TS-7553v2 U-Boot Sections

From Technologic Systems Manuals

This platform includes U-Boot as the bootloader to load and boot the full operating system. The i.MX6UL processor loads U-Boot from the eMMC flash at power-on. U-Boot allows booting images from the microSD, eMMC, NFS, or USB. U-Boot is a general purpose bootloader that is capable of booting into common Linux distributions, Android, QNX, or others.

On a normal boot, output from U-Boot will be similar to the following:

U-Boot 2016.03-00305-g75344a5 (Dec 15 2017 - 13:53:14 -0800)

CPU:   Freescale i.MX6UL rev1.1 at 396 MHz
Reset cause: WDOG
Board: Technologic Systems TS-7553-V2
I2C:   ready
DRAM:  512 MiB
MMC:   FSL_SDHC: 0, FSL_SDHC: 1
Net:   FEC0 [PRIME]
Booting from the SD card ...
** File not found /boot/boot.ub **
34511 bytes read in 162 ms (208 KiB/s)
5460520 bytes read in 391 ms (13.3 MiB/s)
NO CHRG jumper is set, not waiting
Kernel image @ 0x80800000 [ 0x000000 - 0x535228 ]
## Flattened Device Tree blob at 83000000
   Booting using the fdt blob at 0x83000000
   Using Device Tree in place at 83000000, end 8300b6ce

Starting kernel ...


By default the board will boot to SD or eMMC depending on the status of the "SD Boot" jumper on startup.

1 Entering U-Boot shell

The U-Boot shell is a powerful tool. It allows modification of the environment, as well as the ability to run commands directly. By default, there are two ways to enter the shell: Set the U-Boot jumper, or press and hold the Push Switch before applying power and hold it for 5 seconds. When entering the U-Boot shell, it will attempt to run a script on a USB mass storage device before finally dropping to the shell.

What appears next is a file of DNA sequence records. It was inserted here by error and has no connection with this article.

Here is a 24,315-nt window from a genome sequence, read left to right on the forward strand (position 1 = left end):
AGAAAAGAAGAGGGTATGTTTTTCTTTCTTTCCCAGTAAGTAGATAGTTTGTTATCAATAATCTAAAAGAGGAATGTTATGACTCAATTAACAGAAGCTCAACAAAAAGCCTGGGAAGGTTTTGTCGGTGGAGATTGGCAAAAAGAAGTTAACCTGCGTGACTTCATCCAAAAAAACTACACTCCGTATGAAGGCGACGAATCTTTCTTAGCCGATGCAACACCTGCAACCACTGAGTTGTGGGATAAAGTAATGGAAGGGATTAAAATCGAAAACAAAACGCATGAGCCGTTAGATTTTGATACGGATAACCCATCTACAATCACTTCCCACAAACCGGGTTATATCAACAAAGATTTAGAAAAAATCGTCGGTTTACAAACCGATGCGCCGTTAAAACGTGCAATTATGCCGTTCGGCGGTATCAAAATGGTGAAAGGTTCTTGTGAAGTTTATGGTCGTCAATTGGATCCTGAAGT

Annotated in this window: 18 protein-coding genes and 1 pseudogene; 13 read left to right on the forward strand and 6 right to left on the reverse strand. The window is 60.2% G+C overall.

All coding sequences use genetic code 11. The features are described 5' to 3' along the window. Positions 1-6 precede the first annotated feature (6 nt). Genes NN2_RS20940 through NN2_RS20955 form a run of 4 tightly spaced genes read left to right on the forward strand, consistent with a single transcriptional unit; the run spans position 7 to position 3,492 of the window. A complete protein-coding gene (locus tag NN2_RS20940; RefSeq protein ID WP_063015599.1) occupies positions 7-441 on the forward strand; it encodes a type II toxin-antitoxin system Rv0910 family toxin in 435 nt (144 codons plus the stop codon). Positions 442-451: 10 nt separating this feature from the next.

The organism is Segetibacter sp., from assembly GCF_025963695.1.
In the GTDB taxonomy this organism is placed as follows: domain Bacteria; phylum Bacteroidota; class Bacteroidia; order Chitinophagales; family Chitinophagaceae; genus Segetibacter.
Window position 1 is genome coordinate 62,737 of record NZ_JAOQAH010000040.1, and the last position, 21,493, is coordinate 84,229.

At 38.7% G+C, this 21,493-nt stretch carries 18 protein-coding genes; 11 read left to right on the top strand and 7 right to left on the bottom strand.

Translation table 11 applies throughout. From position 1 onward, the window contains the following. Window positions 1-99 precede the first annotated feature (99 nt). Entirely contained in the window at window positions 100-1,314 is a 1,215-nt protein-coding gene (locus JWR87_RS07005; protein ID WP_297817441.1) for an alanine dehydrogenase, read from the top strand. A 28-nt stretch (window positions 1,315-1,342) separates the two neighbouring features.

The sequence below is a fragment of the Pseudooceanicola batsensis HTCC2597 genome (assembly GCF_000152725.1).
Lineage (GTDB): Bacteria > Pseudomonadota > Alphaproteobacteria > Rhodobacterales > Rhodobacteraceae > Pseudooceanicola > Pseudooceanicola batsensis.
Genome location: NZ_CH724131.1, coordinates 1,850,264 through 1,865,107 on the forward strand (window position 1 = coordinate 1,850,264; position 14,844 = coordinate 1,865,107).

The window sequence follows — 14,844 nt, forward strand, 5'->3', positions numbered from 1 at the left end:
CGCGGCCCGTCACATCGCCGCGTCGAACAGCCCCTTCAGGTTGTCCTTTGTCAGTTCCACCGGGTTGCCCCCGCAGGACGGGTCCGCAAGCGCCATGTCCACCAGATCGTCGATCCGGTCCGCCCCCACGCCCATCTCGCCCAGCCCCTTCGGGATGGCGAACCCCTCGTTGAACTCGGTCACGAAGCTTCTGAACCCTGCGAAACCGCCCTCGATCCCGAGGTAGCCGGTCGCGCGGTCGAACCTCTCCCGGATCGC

The reset switch is provided as a convenience, so U-Boot can be entered without having to open any kind of enclosure. It can also be disabled for security purposes. Even if the switch is disabled, the U-Boot shell can still be accessed by using the U-Boot jumper.

To disable the press-and-hold method of entering the U-Boot shell, use the following U-Boot commands:

env set rstuboot 0
env save

By setting the env var, rstuboot, to a 1, the push-and-hold method can be re-enabled.

2 U-Boot Environment

The eMMC flash contains both the U-Boot executable binary and U-Boot environment. Our default build has 2 MiB of environment space which can be used for variables and boot scripts. The following commands are examples of how to manipulate the U-Boot environment:

# Print all environment variables
env print -a

# Sets the variable bootdelay to 5 seconds
env set bootdelay 5;

# Variables can also contain commands
env set hellocmd 'led red on; echo Hello world; led green on;'

# Execute commands saved in a variable
env run hellocmd;

# Commit environment changes to the SPI flash
# Otherwise changes are lost
env save

# Restore environment to default
env default -a

# Remove a variable
env delete emmcboot

3 U-Boot Commands

# The most important command is 
help
# This can also be used to see more information on a specific command
help i2c

# This is a command added to U-Boot by TS to read the baseboard ID on our 
# System on Module devices
bbdetect
echo ${baseboard} ${baseboardid} 
# The echo will return something similar to:
# TS-8390 2

# Boots into the binary at $loadaddr.  The loaded file needs to have
# the U-Boot header from mkimage.  A uImage already contains this.
bootm
# Boots into the binary at $loadaddr, skips the initrd, specifies
# the FDT addrress so Linux knows where to find the device tree
bootm ${loadaddr} - ${fdtaddr}

# Boot a Linux zImage loaded at $loadaddr
bootz
# Boot in to a Linux zImage at $loadaddr, skip initrd, specifies
# the FDT address to Linux knows where to find the device tree
bootz ${loadaddr} - ${fdtaddr}

# Get a DHCP address
dhcp
# This sets ${ipaddr}, ${dnsip}, ${gatewayip}, ${netmask}
# and ${ip_dyn} which can be used to check if the dhcp was successful

# These commands are used for scripting:
false # do nothing, unsuccessfully
true # do nothing, successfully

# This command can set fuses in the processor
# Setting fuses can brick the unit, will void the warranty,